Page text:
Teaching comparatives? Then check out this comparative adjectives lesson plan. In this lesson, students will learn how to compare two things using comparative adjectives. Students will first listen to a comparative song, and then they will learn how to change an adjective into its comparative form. Following that, students will play a fun game and complete a worksheet to practice comparing things in English.
All the materials you will need for this lesson, including PowerPoints and worksheets, are provided in the box below. Check the bottom of the page for more resources for teaching comparative adjectives that are not included in this lesson plan.
Materials Used In This Lesson
Comparative Adjectives Lesson Plan
This lesson is for beginner English language learners and is suitable for kids and teenagers.
Warm Up And Introduction
A great way to start any lesson about comparatives is with a fun comparatives song. The song ‘Harder, Better, Faster, Stronger‘ by Daft Punk is great for this, but there are many great songs with comparatives. Play the song and ask students to try and remember the words that end in ‘er‘. Write these words on the board.
Next, explain to students that these kinds of words are used to compare two things and demonstrate with an example. A great way to do this is to elicit the adjective ‘tall‘ and invite two students to the front of the class. Have the students stand back to back to check their height, and then ask the class to identify which student is taller. Then do the same with the adjective ‘short‘.
Teach Comparative Adjectives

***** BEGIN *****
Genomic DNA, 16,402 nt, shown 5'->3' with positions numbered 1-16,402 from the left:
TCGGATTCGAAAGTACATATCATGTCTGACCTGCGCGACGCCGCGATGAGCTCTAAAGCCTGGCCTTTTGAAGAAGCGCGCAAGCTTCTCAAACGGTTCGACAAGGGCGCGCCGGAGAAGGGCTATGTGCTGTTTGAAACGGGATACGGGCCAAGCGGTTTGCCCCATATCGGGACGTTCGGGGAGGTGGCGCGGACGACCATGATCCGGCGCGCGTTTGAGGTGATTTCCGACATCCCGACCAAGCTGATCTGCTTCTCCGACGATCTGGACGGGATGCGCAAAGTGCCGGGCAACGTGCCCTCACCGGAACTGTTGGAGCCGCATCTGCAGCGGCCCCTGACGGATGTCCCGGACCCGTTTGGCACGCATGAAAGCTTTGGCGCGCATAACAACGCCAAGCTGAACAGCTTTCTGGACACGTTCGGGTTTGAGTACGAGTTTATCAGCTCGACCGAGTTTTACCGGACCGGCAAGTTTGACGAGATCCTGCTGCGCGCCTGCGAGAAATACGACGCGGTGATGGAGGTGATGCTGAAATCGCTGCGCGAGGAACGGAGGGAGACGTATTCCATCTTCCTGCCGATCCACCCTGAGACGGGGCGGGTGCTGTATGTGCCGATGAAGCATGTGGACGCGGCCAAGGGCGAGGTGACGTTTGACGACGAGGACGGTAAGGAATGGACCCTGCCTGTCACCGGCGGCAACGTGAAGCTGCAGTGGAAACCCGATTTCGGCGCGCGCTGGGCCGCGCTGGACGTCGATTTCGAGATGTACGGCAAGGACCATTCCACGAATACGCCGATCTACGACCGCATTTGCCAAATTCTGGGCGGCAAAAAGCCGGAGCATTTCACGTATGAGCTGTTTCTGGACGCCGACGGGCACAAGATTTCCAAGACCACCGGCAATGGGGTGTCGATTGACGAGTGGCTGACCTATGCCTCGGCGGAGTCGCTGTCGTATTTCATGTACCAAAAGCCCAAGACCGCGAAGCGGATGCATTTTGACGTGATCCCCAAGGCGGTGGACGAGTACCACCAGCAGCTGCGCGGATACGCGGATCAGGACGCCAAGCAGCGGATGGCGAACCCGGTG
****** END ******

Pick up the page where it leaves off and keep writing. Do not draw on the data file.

Once students have an understanding that comparatives are used to compare two things, it’s time to teach students how to change adjectives into the comparative form. The way you form comparative adjectives depends on the spelling of the word and whether or not it is a regular or an irregular adjective. Learning how to form comparatives can be a little confusing for students at first, but this comparatives PowerPoint presentation will help you to explain this to students.
Practice Making Comparative Sentences
Next, it’s time for students to practice making comparative sentences. A super fun way to do this is by using the above comparatives quiz. There are 10 questions, and each question asks students to compare two things and answer using comparative adjectives. For example, “A motorbike is faster than a cheetah.”
Practice More With A Worksheet
Next, it’s time to reinforce what students have learned with a fun worksheet. Download and print this comparatives exercise worksheet and give one to each student. The worksheet consists of 15 comparative sentences with the adjective missing. Students must write the correct comparative adjective in the blank space to complete the sentence.
Review Game: Comparative Olympics
Before wrapping up this comparatives lesson, it’s important to review what students have learned. Using the same PowerPoint as before, review with students how to change adjectives into the adjective form and how to make comparative sentences. Then, if you still have time, you can play the fun review game ‘Comparative Olympics’.
To play, write some adjectives on pieces of paper and put them in a bowl or some kind of container. Next, invite two students up to the front and have one of them choose an adjective at random from the container. Then compare the two students using that adjective. For example, if the students choose the adjective ‘tall’ then compare the two students’ heights and ask the class, “Who is taller?”. If the adjective is ‘fast’, then you can have a spelling race and ask the class, “Who is faster?” and so on.
Thanks for reading. I hope you found this comparative adjectives lesson plan useful. Before you go, be sure to check out the related articles and resources below for teaching comparatives in English.
Comparative And Superlative Questions
Comparative Adjective Worksheets
Comparative And Superlative List
Comparative And Superlative Games